adequate pastoral care to our catholic faithful.
With the help of formal and non-formal schools we provide education
to the people so that they become liberated from the clutches of the
evil effects of the caste system, superstitions, untouchability etc.
Through the non-formal education the poor and the marginalized children
are brought into the world of letters and to the main stream of the
society.
In view of evangelization we are conducting retreats, family renewal
programs, small Christian Community gatherings, ecumenical meetings,
inter-religious meetings, prison ministry, training for Nursing Assistance,
education centers for school drop-out children, job oriented
training for children, assistance in farming and development of land for
cultivation for the poor villagers.
Health Care Centers such as hospitals and dispensaries run by the
Diocese help the poor people in the remote areas. Infant mortality and
malnutrition are very high in this State of Madhya Pradesh due to lack
of medical care. The diocese is initiating program to address these
issues.
Being a mission Diocese, we are in great need of financial support to
do our further missionary activities and humanitarian support for the
poor and the needy. Kindly make some generous contributions for the
Mission Diocese of Satna. We are grateful to you for helping us by
your generous contributions. Your prayers and support help us to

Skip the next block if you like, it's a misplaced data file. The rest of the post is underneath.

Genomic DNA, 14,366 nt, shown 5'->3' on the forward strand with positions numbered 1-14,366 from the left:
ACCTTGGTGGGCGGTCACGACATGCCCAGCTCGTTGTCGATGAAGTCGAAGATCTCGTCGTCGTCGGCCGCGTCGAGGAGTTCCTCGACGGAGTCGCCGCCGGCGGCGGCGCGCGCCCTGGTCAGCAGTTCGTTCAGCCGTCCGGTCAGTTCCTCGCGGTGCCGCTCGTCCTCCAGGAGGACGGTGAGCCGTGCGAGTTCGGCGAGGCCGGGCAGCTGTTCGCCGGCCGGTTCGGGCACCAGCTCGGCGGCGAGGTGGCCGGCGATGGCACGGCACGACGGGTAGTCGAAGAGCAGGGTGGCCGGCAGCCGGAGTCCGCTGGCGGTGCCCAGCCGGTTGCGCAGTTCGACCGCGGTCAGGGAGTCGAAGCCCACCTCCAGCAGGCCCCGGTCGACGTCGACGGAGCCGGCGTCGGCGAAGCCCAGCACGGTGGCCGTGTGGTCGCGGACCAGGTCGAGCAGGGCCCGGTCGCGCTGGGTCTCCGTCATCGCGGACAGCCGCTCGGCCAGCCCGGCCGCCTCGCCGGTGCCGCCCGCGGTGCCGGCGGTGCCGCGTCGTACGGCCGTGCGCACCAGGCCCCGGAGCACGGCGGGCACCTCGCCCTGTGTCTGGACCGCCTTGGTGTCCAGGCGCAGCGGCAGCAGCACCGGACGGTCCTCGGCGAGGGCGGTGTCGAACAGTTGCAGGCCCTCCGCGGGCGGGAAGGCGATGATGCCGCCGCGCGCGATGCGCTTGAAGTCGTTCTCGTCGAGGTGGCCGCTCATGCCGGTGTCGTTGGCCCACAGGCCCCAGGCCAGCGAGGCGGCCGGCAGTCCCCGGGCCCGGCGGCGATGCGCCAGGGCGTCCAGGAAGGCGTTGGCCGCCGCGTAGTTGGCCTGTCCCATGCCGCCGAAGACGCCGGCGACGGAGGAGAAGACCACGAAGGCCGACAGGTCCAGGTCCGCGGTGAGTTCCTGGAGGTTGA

continue with our missionary activities. Thank you for your participation
in the mission of the universal Catholic Church.

Three Knives-Cup with Snake- Basket with a “T”

The three knives are the symbol of St. Bartholomew (also known as Nathaniel) In Hebrew, Bartholomew means “Son of Talmai” and Nathaniel means, “Gift of God”.  Three flaying knives were used for skinning animals, are his most common symbol.  Nathaniel was the “Israelite without guile” (John 1:47).  Nathaniel’s faith was constant; after the crucifixion he missioned in Jerusalem and later in Asia Minor and Southern Russia where he founded numerous churches.  He is said to have been flayed alive and then crucified.  He suffered martyrdom in Russia.

The cup with snake is the symbol for St. John the beloved Disciple (Hebrew; “God has mercy”) According to tradition, John drank from a cup of poison, but the poison disappeared in the form of a snake.  John and his brother James were men of zeal and ambition, desiring the highest seats beside Jesus in the Heavenly Kingdom.  They were taught humility instead.  John witnessed the trial and crucifixion of Jesus, faithfully standing at the foot of the cross. For his faith and love of Jesus, John was given, by our Lord, the care of the Blessed Virgin Mary, to receive her as his own mother.  He missioned in Samaria and Asia Minor and was a great pillar of the early church.  He wrote the Gospel of John and the Book of Revelation, and died peacefully of old age about 100 AD exiled on the Greek isle of Patmos.